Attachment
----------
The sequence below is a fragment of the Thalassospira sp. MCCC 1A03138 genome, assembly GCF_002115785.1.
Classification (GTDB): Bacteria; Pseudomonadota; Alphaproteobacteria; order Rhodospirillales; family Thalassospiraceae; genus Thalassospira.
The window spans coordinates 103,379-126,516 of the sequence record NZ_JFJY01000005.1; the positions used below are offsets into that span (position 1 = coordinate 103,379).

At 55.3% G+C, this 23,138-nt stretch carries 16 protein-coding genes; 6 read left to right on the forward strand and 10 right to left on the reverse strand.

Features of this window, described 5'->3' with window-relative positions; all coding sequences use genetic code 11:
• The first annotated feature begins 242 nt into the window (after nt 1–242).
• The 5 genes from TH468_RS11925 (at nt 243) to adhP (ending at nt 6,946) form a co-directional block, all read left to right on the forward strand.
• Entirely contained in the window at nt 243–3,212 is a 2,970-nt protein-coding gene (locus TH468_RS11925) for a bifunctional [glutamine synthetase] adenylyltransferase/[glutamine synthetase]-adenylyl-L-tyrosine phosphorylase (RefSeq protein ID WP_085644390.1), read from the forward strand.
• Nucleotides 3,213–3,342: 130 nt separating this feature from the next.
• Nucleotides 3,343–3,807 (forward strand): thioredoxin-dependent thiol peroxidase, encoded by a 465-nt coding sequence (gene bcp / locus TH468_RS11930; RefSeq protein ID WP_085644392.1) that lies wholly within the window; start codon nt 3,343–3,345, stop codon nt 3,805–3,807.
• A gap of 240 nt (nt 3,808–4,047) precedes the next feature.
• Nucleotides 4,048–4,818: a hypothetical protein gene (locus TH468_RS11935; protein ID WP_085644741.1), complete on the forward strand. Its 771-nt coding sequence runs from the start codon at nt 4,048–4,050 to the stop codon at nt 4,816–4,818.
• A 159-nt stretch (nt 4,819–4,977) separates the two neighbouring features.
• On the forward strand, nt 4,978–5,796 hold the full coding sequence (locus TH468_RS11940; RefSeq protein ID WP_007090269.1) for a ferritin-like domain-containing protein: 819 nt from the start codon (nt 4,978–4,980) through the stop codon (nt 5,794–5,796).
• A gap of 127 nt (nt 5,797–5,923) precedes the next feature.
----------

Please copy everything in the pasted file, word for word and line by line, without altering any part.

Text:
The sequence below is a fragment of the Thalassospira sp. MCCC 1A03138 genome, assembly GCF_002115785.1.
Classification (GTDB): Bacteria; Pseudomonadota; Alphaproteobacteria; order Rhodospirillales; family Thalassospiraceae; genus Thalassospira.
The window spans coordinates 103,379-126,516 of the sequence record NZ_JFJY01000005.1; the positions used below are offsets into that span (position 1 = coordinate 103,379).

At 55.3% G+C, this 23,138-nt stretch carries 16 protein-coding genes; 6 read left to right on the forward strand and 10 right to left on the reverse strand.

Features of this window, described 5'->3' with window-relative positions; all coding sequences use genetic code 11:
• The first annotated feature begins 242 nt into the window (after nt 1–242).
• The 5 genes from TH468_RS11925 (at nt 243) to adhP (ending at nt 6,946) form a co-directional block, all read left to right on the forward strand.
• Entirely contained in the window at nt 243–3,212 is a 2,970-nt protein-coding gene (locus TH468_RS11925) for a bifunctional [glutamine synthetase] adenylyltransferase/[glutamine synthetase]-adenylyl-L-tyrosine phosphorylase (RefSeq protein ID WP_085644390.1), read from the forward strand.
• Nucleotides 3,213–3,342: 130 nt separating this feature from the next.
• Nucleotides 3,343–3,807 (forward strand): thioredoxin-dependent thiol peroxidase, encoded by a 465-nt coding sequence (gene bcp / locus TH468_RS11930; RefSeq protein ID WP_085644392.1) that lies wholly within the window; start codon nt 3,343–3,345, stop codon nt 3,805–3,807.
• A gap of 240 nt (nt 3,808–4,047) precedes the next feature.
• Nucleotides 4,048–4,818: a hypothetical protein gene (locus TH468_RS11935; protein ID WP_085644741.1), complete on the forward strand. Its 771-nt coding sequence runs from the start codon at nt 4,048–4,050 to the stop codon at nt 4,816–4,818.
• A 159-nt stretch (nt 4,819–4,977) separates the two neighbouring features.
• On the forward strand, nt 4,978–5,796 hold the full coding sequence (locus TH468_RS11940; RefSeq protein ID WP_007090269.1) for a ferritin-like domain-containing protein: 819 nt from the start codon (nt 4,978–4,980) through the stop codon (nt 5,794–5,796).
• A gap of 127 nt (nt 5,797–5,923) precedes the next feature.